MPs grill Business, Innovation and Skills minister over Sheffield office closure

BIS minister Anna Soubry answers urgent question on department's decision to leave Sheffield and outlines plans for new regional centres


By Jim Dunton

29 Jan 2016

Labour MPs have criticised the Department for Business, Innovation and Skills’ decision to shut down its Sheffield office, claiming the move is at odds with chancellor George Osborne’s “Northern Powerhouse” agenda.

Sheffield Heeley MP Louise Haigh today tabled an urgent question calling on business secretary Sajid Javid to explain his department’s rationale for placing around 250 jobs at the centre in jeopardy and relocating operations to London.

Haigh said the decision, which will see some roles currently based in Sheffield transferred to BIS’s central London offices, as well as the creation of six new regional centres, showed the government’s “contempt for the North”. 


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Answering on behalf of Javid, BIS minister Anna Soubry said the department’s current office locations were based on ad-hoc “legacy decisions”.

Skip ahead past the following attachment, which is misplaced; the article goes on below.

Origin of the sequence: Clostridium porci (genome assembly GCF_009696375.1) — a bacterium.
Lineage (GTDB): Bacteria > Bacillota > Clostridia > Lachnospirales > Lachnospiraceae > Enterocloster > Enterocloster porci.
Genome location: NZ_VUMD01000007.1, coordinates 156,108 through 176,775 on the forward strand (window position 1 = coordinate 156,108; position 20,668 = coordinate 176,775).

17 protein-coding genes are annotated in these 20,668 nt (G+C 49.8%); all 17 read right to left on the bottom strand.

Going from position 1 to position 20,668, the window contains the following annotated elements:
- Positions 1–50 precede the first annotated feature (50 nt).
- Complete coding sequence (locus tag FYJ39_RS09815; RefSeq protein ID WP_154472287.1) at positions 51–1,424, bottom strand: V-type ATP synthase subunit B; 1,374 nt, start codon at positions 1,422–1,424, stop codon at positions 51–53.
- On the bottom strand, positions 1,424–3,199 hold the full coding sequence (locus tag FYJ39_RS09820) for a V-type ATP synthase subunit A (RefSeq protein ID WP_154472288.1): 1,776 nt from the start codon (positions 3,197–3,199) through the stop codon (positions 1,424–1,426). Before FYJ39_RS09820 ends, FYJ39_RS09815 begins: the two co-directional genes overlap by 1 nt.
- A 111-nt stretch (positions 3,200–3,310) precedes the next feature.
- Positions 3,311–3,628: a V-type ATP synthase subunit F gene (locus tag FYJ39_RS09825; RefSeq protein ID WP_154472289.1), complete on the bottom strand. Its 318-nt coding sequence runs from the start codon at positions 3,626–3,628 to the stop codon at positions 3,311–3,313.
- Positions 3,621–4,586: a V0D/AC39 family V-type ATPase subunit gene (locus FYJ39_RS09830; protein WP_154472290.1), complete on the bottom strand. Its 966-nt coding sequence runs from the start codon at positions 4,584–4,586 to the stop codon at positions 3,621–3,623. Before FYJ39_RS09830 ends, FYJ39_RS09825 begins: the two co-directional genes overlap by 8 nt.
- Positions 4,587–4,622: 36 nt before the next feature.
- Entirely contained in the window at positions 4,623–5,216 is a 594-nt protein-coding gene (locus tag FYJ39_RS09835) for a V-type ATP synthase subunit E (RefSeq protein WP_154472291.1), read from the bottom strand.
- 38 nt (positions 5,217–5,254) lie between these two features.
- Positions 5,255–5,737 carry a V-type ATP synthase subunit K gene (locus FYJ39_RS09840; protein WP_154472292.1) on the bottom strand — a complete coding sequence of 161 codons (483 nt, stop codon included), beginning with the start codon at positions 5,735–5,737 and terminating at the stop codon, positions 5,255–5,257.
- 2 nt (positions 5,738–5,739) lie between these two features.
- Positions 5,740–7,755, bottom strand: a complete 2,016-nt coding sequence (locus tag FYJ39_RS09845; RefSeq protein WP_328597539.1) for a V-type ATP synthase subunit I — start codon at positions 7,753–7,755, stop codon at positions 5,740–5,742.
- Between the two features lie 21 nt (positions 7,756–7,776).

“In the future, our structures need to be designed in a more streamlined, efficient way,” she said. 

“To support this effort, we’ll bring the number of locations we operate from down from around 80 to approximately seven centres, supported by a regional footprint for work at a local level. 

“Each centre will focus on a key business activity and will bring together expertise and help to build our capability.”

Soubry said details of six new regional centres announced by BIS permanent secretary Martin Donnelly yesterday, were subject to finalisation. However she told MPs that a proposed “business-facing centre” was likely to be created in south Wales, an institutional research centre likely to be created in Swindon, and a regulation centre in Birmingham.

Soubry added that ministers were “looking very seriously” at Coventry as the location for a new BIS further education funding centre, while Darlington and Glasgow would host higher education student finance centres.

Blackpool south MP Gordon Marsden said BIS’s decision had “shifted more jobs to the chancellor’s comfort zone and exposed the empty rhetoric of his Northern Powerhouse”. 

He also questioned whether the new regional bases outlined by Soubry would be more than “ministerial postboxes”.

Soubry confirmed that BIS’s Sheffield office would close by January 2018, and that while some staff would have the opportunity to relocate to the capital, offers of voluntary redundancy would also be made.

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